A recently conducted survey in Delhi-NCR indicates that the mental health of the youth is under severe stress. Conducted by Cosmos Institute of Mental Health and Behavioral Sciences, the survey included students between the ages of 18-25 years. 64.6% students reported symptoms of depression and 51.6% reported symptoms of anxiety.
Though the Institute admitted that its’ sample size is small, 500 students, it also added that these students belong to 5 universities in Delhi-NCR. The study also says that 17.8 percent of the students had thoughts about suicide and self harm. Among the sample size, 12.8 percent of men and 22 percent of women had these thoughts. Women, according to the survey, were more prone to varying mental health issues than men, except in cases of substance abuse and addictions, where the numbers were equally split. Among the 20 percent of those abusing alcohol and tobacco, 53 percent were men and 47 percent were women.
Five percent of the students screened also reported symptoms of major psychotic disorders. Sleep disturbance was found among 34 percent of women and 15.7 percent of men. Sleep disturbance could be a symptom of “underlying psychiatric disorder, and may need further evaluation”. Students, without fully developed stress coping mechanisms, also reported relationship distress. 43.2 percent students had trouble coping with relationships with peers, friends, family, with 55 percent of them women. Though the survey team said that the students across class were found with mental health problems, whether at beginning stages or chronic, they refrained from going into their socio-economic factors.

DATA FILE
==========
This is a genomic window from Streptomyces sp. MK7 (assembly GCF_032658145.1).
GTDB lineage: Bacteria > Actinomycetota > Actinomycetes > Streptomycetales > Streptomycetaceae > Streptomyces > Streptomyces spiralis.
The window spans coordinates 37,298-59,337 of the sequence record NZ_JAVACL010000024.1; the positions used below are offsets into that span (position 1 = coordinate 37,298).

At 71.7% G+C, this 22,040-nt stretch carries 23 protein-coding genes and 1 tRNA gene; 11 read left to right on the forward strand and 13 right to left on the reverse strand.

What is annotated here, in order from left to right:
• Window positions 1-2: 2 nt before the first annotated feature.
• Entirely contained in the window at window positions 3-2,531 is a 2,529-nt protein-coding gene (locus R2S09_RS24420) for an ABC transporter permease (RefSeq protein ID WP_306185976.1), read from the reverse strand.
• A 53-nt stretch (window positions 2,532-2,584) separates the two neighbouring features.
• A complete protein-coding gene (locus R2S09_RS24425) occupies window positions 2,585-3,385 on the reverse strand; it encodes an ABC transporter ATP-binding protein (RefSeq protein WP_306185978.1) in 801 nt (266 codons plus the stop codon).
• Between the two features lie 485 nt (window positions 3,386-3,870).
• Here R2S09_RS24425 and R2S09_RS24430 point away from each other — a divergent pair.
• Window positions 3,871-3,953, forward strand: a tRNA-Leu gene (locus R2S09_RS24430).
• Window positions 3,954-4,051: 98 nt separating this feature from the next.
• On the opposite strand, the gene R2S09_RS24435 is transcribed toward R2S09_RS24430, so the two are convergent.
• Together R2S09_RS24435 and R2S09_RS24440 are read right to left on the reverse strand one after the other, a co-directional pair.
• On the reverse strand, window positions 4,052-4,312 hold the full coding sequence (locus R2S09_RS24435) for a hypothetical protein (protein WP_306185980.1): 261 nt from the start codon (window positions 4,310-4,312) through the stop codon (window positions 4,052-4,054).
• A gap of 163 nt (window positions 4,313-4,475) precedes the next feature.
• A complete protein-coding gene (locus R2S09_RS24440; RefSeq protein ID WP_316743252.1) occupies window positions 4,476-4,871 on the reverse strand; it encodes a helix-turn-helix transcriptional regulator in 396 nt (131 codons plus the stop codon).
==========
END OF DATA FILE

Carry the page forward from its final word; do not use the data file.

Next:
The aim of this survey was to screen and identify common psychological health issues among college-going students. “In recent times, with rapid transition in the socio- cultural scenario, an upward trend has been seen in young individuals seeking help for depression and anxiety. Anxiety symptoms include feeling excessive uneasiness and apprehension about future events, feeling ‘on the edge’, and bodily symptoms like experiencing palpitations, trembling of hands, uneasiness while breathing, unpleasant sensation in the stomach, excessive sweating, etc. It is important to understand when these symptoms need medical attention and seek timely help from professionals,” said Dr Sunil Mittal, senior psychiatrist and chairperson of CIMBS. Noting that there has been an alarming rise in the number of suicides among students, Dr Shobhana Mittal, consultant psychiatrist at CIMBS, said that there is a paramount need to identify students with suicidal tendencies and offer timely help. “There is also an impending need to promote life skills among college students for coping with stressful life events and prevention of suicide,” Mittal said.